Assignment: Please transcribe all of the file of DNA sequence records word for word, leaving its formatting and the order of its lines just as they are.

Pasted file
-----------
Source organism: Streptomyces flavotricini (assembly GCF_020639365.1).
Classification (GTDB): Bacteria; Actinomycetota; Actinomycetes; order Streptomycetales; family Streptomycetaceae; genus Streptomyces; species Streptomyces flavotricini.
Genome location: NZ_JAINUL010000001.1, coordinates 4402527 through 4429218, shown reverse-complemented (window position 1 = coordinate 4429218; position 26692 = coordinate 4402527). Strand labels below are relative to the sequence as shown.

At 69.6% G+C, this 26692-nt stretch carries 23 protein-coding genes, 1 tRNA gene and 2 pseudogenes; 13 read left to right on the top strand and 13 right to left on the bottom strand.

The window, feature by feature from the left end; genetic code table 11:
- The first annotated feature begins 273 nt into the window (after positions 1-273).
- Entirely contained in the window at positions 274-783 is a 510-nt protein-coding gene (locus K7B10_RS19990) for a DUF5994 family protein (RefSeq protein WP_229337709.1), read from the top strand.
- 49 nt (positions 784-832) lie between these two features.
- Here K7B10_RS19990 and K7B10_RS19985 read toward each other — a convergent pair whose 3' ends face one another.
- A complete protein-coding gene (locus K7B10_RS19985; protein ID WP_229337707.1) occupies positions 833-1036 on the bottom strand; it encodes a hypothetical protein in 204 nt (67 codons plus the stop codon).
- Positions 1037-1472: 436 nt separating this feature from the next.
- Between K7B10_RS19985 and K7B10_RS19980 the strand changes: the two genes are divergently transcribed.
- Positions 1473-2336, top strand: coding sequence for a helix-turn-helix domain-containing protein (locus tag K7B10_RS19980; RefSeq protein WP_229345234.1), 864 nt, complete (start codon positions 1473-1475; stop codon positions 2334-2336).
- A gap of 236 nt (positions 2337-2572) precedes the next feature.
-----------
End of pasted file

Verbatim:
Source organism: Streptomyces flavotricini (assembly GCF_020639365.1).
Classification (GTDB): Bacteria; Actinomycetota; Actinomycetes; order Streptomycetales; family Streptomycetaceae; genus Streptomyces; species Streptomyces flavotricini.
Genome location: NZ_JAINUL010000001.1, coordinates 4402527 through 4429218, shown reverse-complemented (window position 1 = coordinate 4429218; position 26692 = coordinate 4402527). Strand labels below are relative to the sequence as shown.

At 69.6% G+C, this 26692-nt stretch carries 23 protein-coding genes, 1 tRNA gene and 2 pseudogenes; 13 read left to right on the top strand and 13 right to left on the bottom strand.

The window, feature by feature from the left end; genetic code table 11:
- The first annotated feature begins 273 nt into the window (after positions 1-273).
- Entirely contained in the window at positions 274-783 is a 510-nt protein-coding gene (locus K7B10_RS19990) for a DUF5994 family protein (RefSeq protein WP_229337709.1), read from the top strand.
- 49 nt (positions 784-832) lie between these two features.
- Here K7B10_RS19990 and K7B10_RS19985 read toward each other — a convergent pair whose 3' ends face one another.
- A complete protein-coding gene (locus K7B10_RS19985; protein ID WP_229337707.1) occupies positions 833-1036 on the bottom strand; it encodes a hypothetical protein in 204 nt (67 codons plus the stop codon).
- Positions 1037-1472: 436 nt separating this feature from the next.
- Between K7B10_RS19985 and K7B10_RS19980 the strand changes: the two genes are divergently transcribed.
- Positions 1473-2336, top strand: coding sequence for a helix-turn-helix domain-containing protein (locus tag K7B10_RS19980; RefSeq protein WP_229345234.1), 864 nt, complete (start codon positions 1473-1475; stop codon positions 2334-2336).
- A gap of 236 nt (positions 2337-2572) precedes the next feature.